- See more at: http://www.donegalcoco.ie/services/fireservice/firesafetyathome/#sthash.ZZbW61h7.dpuf

Preparing and practice a plan of action will help you to act quickly if there is a fire. Everyone who lives, or is staying in your home should know this plan, and it helps to go through it with your family or anyone else that lives or stays with you including children, older people and lodgers.

 

  • If a fire starts the priority is to get everyone out and call 112. Don’t try to fight a fire yourself.
  • Put a reminder of what to do on the fridge door or notice board.  
  • Make sure everyone knows where the keys to doors and windows are kept.  
  • Choose an escape route. The best route is usually the normal way in and out of your home. Think of any difficulties you or the other people in your household may have and prepare for these.  
  • Choose a second escape route as well and keep both these routes clear. Remember – if you live on a ground floor, a window could be used as an escape route. 
  • Plan the order that you will escape in, so that if you have to go out of a window you can help others out (ground and first floor only).
  • Choose a safe room. If you can’t escape you will need to find a room where you can wait for the Fire Brigade. A safe room should have a window and a telephone.

Your Fire Escape Plan

Preparing and practice a plan of action will help you to act quickly if there is a fire. Everyone who lives, or is staying in your home should know this plan, and it helps to go through it with your family or anyone else that lives or stays with you including children, older people and lodgers.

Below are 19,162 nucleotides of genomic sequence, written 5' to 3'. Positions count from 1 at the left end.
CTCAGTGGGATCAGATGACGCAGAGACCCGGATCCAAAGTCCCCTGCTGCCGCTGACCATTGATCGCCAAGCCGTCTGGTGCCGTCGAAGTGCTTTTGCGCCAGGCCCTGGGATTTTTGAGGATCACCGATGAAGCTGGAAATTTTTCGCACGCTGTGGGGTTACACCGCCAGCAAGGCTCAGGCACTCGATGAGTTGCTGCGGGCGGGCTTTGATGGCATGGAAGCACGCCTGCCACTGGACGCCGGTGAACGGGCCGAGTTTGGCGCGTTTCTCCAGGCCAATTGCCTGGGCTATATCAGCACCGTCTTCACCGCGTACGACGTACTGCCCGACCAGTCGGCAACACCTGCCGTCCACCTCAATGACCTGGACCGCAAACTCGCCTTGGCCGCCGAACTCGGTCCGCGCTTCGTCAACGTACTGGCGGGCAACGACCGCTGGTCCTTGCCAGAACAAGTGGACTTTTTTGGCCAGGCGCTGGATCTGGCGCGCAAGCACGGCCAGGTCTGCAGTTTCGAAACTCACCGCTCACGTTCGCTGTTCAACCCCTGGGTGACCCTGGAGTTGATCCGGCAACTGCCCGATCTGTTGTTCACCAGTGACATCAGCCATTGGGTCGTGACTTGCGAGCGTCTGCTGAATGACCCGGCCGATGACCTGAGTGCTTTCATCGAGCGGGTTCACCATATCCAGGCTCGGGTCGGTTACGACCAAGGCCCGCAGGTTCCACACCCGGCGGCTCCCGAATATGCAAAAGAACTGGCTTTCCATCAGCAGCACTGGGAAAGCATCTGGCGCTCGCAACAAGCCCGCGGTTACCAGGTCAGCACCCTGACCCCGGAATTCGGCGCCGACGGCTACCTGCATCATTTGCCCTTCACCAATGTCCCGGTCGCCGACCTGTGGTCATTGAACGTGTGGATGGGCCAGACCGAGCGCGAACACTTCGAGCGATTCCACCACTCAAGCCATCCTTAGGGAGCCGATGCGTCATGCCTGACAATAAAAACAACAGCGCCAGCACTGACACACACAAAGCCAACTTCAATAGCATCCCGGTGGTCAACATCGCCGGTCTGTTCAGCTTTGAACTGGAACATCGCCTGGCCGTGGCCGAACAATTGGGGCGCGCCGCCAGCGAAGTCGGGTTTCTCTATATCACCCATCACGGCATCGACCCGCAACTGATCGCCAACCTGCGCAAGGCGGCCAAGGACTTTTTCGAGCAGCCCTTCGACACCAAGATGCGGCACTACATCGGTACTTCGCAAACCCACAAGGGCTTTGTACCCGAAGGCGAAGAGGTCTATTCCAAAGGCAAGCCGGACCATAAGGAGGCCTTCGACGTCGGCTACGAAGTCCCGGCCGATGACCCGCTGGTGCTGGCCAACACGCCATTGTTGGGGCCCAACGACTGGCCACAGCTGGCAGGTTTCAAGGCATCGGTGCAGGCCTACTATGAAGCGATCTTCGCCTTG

• If a fire starts the priority is to get everyone out and call 112. Don’t try to fight a fire yourself.
  • Put a reminder of what to do on the fridge door or notice board.  
  • Make sure everyone knows where the keys to doors and windows are kept.  
  • Choose an escape route. The best route is usually the normal way in and out of your home. Think of any difficulties you or the other people in your household may have and prepare for these.  
  • Choose a second escape route as well and keep both these routes clear. Remember – if you live on a ground floor, a window could be used as an escape route. 
  • Plan the order that you will escape in, so that if you have to go out of a window you can help others out (ground and first floor only).
  • Choose a safe room. If you can’t escape you will need to find a room where you can wait for the Fire Brigade. A safe room should have a window and a telephone.
- See more at: http://www.donegalcoco.ie/services/fireservice/firesafetyathome/#sthash.ZZbW61h7.dpuf

Your Fire Escape Plan